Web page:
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Customer Feedback

Feedback Without Fear

Why wait for an unsoliticted critique when you can solicit constructive criticism yourself?

This past weekend I played a gig at my local pub, the PaperMill Creek Saloon, here in Lagunitas, Calif. Believe me, if you knew how rough and motley we are, you’d know I’m not bragging.

After we had finished I was chatting with a guy at the bar and said it had been a fun show but a real shame more people weren’t there to hear us  play. It had been a fairly sparse crowd. He said, “Come outside with me for a minute where we can talk.”

I followed him out, wondering what he might be about to say. Was he in the music business? Did he have some promotion ideas? Were we that dreadful?

It was raining so it was a bit uncomfortable to talk with the cold drops tapping on my thinning head. First, he was very complimentary about our band and how he had enjoyed coming down to see us. Then he said he was looking forward to some faster songs later in our set. He was a little disappointed that we never kicked things up a notch. I thought he had a great point, so I made a mental note to discuss our song choice with my pals. I thanked him sincerely and wished him goodnight as he walked around the puddles to his car.

On Monday evening I got a call. “It’s James, we spoke on Saturday night after your show.” He had never called me before. He said he wanted to apologize for what he had said to me. “You guys are really great, I should never have said those things…."

I was surprised and reassured him that I hadn’t been offended, quite the opposite, actually. I then went on to explain that I am in the feedback business myself as an executive coach gathering insights for clients, and as a co-founder of a real-time feedback application designed to promote learning.

I share this story because it shows the sensitivity and anxiety we all feel around giving and getting feedback. Poor James felt compelled to call me up and apologize for doing something he thought was inappropriate and probably offensive. While he felt regret after offering an unsolicited suggestion, I really wanted to know about our performance, what the audience liked and what we might do to up our game next time.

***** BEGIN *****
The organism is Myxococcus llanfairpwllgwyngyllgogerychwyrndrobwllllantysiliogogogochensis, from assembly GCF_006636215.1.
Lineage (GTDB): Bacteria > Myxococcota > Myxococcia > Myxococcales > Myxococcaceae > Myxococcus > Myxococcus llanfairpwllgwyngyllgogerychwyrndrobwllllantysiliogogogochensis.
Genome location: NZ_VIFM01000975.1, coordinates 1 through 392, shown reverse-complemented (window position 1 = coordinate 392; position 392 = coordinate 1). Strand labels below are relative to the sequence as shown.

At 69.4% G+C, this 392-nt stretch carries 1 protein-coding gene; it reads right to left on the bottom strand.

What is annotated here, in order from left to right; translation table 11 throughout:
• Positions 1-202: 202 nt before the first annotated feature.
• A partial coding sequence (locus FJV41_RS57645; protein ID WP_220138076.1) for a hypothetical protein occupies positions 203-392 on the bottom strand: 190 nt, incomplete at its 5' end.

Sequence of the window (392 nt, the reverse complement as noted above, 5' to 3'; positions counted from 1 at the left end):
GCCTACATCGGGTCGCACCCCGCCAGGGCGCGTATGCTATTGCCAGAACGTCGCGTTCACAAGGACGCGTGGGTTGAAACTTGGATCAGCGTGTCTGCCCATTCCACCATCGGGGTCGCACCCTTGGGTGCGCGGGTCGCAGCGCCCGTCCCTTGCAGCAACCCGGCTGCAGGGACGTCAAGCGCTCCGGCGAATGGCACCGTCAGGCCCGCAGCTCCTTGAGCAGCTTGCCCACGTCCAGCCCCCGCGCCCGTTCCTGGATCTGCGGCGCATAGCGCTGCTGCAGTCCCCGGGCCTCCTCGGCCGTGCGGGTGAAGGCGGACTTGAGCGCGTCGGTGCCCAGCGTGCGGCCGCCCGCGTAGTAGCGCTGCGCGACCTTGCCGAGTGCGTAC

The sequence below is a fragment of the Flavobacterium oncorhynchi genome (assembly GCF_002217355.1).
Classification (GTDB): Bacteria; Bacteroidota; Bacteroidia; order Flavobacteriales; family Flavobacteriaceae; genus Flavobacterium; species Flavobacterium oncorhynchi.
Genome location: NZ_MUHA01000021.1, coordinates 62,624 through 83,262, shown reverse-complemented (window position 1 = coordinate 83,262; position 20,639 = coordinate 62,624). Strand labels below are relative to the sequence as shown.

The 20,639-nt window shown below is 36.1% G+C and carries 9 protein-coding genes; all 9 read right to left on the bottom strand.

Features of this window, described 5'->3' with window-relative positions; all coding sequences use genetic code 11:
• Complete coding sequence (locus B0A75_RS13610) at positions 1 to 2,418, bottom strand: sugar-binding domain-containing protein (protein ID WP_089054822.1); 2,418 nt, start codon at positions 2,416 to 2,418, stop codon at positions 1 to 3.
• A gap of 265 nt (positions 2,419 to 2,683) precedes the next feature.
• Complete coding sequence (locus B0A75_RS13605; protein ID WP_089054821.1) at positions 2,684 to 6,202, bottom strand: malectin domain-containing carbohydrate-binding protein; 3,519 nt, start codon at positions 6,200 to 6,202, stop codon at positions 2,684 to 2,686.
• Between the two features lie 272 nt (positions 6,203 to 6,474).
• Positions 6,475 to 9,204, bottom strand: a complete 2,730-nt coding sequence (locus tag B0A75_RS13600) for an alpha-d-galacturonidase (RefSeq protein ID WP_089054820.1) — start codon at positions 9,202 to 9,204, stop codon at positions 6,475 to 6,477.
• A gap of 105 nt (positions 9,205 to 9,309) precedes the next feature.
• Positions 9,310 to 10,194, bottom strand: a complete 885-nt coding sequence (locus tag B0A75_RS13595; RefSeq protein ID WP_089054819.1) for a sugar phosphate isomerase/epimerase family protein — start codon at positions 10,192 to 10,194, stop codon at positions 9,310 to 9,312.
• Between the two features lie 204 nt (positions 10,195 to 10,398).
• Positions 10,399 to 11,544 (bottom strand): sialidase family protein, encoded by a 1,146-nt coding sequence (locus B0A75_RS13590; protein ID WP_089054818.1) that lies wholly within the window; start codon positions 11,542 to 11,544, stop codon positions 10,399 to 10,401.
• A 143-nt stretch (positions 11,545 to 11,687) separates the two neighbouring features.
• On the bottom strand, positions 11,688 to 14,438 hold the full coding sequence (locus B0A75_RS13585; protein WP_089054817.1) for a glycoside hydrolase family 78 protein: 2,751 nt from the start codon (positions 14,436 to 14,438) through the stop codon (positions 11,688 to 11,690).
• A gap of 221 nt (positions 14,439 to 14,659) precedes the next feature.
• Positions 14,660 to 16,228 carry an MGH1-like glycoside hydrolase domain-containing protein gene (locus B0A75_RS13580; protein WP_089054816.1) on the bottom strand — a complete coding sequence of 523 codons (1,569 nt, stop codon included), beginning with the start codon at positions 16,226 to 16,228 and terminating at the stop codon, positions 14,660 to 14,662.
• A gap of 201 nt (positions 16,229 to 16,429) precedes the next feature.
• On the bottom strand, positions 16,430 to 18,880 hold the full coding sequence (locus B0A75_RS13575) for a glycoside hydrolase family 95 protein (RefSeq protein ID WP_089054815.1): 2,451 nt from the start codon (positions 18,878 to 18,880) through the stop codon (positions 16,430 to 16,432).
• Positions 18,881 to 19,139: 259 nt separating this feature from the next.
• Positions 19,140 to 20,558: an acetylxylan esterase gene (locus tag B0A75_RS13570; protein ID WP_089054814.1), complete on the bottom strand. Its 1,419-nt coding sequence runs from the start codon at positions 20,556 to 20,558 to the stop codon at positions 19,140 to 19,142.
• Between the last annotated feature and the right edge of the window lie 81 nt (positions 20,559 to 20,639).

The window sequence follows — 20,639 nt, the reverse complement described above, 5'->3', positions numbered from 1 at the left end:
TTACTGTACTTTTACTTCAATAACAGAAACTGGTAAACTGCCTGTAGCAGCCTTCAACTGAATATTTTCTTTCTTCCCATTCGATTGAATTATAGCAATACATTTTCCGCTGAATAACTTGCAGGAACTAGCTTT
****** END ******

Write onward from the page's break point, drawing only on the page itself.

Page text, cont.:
Feedback from customers is immensely valuable for the development of products and services, which is why we are constantly bombarded by annoying surveys asking for just a few minutes of our time. But we very rarely seek feedback about ourselves.

Imagine for a minute that you could push a feedback button and instantly learn how people perceive you, and any ideas they might have for how you could be more effective. Would you push that button? I know our band would push it.

The fact is that learning always comes with an emotional cost. When I sat down with my guitar teacher a couple of months ago, I was both super excited to learn, and super embarrassed by my inadequacies. But the psychology of the exchange changes when people request feedback.

I asked James if he would have felt differently if I had approached him at the bar and asked him to step outside for a few minutes to give me some feedback on the show. I asked if he would still be calling me to apologize. “Absolutely not,” was his reply “The precise reason that I felt a need to call you was because my feedback was unsolicited.”

So, knowing that others will feel fine providing valuable insights, if you ask for it, are you ready to push the feedback button? It takes some courage and vulnerability, but try reaching out to a few colleagues. Ask them what you could be doing better, then listen to what they have to say. You could learn how to kick things up a notch.

Based in the San Francisco Bay area, Chris Morgan is founding principal of Morgan Alexander, a consulting firm that coaches senior management teams to lead winning organizations, and co-founder of ListenTool. He is one of a few executive coaches with more than 20 years of experience, having started with The Alexander Corporation. Morgan’s clients are primarily CXO engagements with Fortune 500 companies, and high-tech startups in the San Francisco Bay area.

 

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